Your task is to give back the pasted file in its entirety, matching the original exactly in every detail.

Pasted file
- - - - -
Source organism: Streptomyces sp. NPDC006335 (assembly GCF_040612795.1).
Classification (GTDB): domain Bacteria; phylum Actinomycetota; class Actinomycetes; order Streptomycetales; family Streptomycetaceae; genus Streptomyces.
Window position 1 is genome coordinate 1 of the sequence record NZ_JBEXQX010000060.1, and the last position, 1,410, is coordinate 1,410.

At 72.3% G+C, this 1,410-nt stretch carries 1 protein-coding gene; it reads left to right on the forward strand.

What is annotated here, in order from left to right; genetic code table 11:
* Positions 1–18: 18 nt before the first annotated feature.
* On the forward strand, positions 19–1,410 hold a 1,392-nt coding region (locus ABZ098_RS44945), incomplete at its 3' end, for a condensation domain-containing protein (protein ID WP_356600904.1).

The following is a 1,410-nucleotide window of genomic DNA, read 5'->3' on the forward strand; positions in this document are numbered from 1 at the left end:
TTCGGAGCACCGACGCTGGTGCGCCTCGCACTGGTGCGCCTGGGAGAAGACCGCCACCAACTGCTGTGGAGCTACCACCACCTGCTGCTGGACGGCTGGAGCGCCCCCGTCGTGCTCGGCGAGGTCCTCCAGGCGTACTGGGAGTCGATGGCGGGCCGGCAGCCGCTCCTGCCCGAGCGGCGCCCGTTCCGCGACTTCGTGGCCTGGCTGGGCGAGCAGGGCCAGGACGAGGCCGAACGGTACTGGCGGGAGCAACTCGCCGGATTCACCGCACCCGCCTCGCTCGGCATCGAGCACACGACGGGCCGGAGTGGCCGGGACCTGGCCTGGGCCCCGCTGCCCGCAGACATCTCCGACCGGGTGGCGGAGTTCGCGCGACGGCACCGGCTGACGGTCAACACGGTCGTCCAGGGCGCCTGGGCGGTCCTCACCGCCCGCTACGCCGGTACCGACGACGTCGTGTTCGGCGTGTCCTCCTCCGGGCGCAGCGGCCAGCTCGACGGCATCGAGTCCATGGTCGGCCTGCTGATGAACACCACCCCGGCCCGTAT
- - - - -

Source organism: Streptomyces sp. NPDC006335 (assembly GCF_040612795.1).
Classification (GTDB): domain Bacteria; phylum Actinomycetota; class Actinomycetes; order Streptomycetales; family Streptomycetaceae; genus Streptomyces.
Window position 1 is genome coordinate 1 of the sequence record NZ_JBEXQX010000060.1, and the last position, 1,410, is coordinate 1,410.

At 72.3% G+C, this 1,410-nt stretch carries 1 protein-coding gene; it reads left to right on the forward strand.

What is annotated here, in order from left to right; genetic code table 11:
* Positions 1–18: 18 nt before the first annotated feature.
* On the forward strand, positions 19–1,410 hold a 1,392-nt coding region (locus ABZ098_RS44945), incomplete at its 3' end, for a condensation domain-containing protein (protein ID WP_356600904.1).

The following is a 1,410-nucleotide window of genomic DNA, read 5'->3' on the forward strand; positions in this document are numbered from 1 at the left end:
TTCGGAGCACCGACGCTGGTGCGCCTCGCACTGGTGCGCCTGGGAGAAGACCGCCACCAACTGCTGTGGAGCTACCACCACCTGCTGCTGGACGGCTGGAGCGCCCCCGTCGTGCTCGGCGAGGTCCTCCAGGCGTACTGGGAGTCGATGGCGGGCCGGCAGCCGCTCCTGCCCGAGCGGCGCCCGTTCCGCGACTTCGTGGCCTGGCTGGGCGAGCAGGGCCAGGACGAGGCCGAACGGTACTGGCGGGAGCAACTCGCCGGATTCACCGCACCCGCCTCGCTCGGCATCGAGCACACGACGGGCCGGAGTGGCCGGGACCTGGCCTGGGCCCCGCTGCCCGCAGACATCTCCGACCGGGTGGCGGAGTTCGCGCGACGGCACCGGCTGACGGTCAACACGGTCGTCCAGGGCGCCTGGGCGGTCCTCACCGCCCGCTACGCCGGTACCGACGACGTCGTGTTCGGCGTGTCCTCCTCCGGGCGCAGCGGCCAGCTCGACGGCATCGAGTCCATGGTCGGCCTGCTGATGAACACCACCCCGGCCCGTAT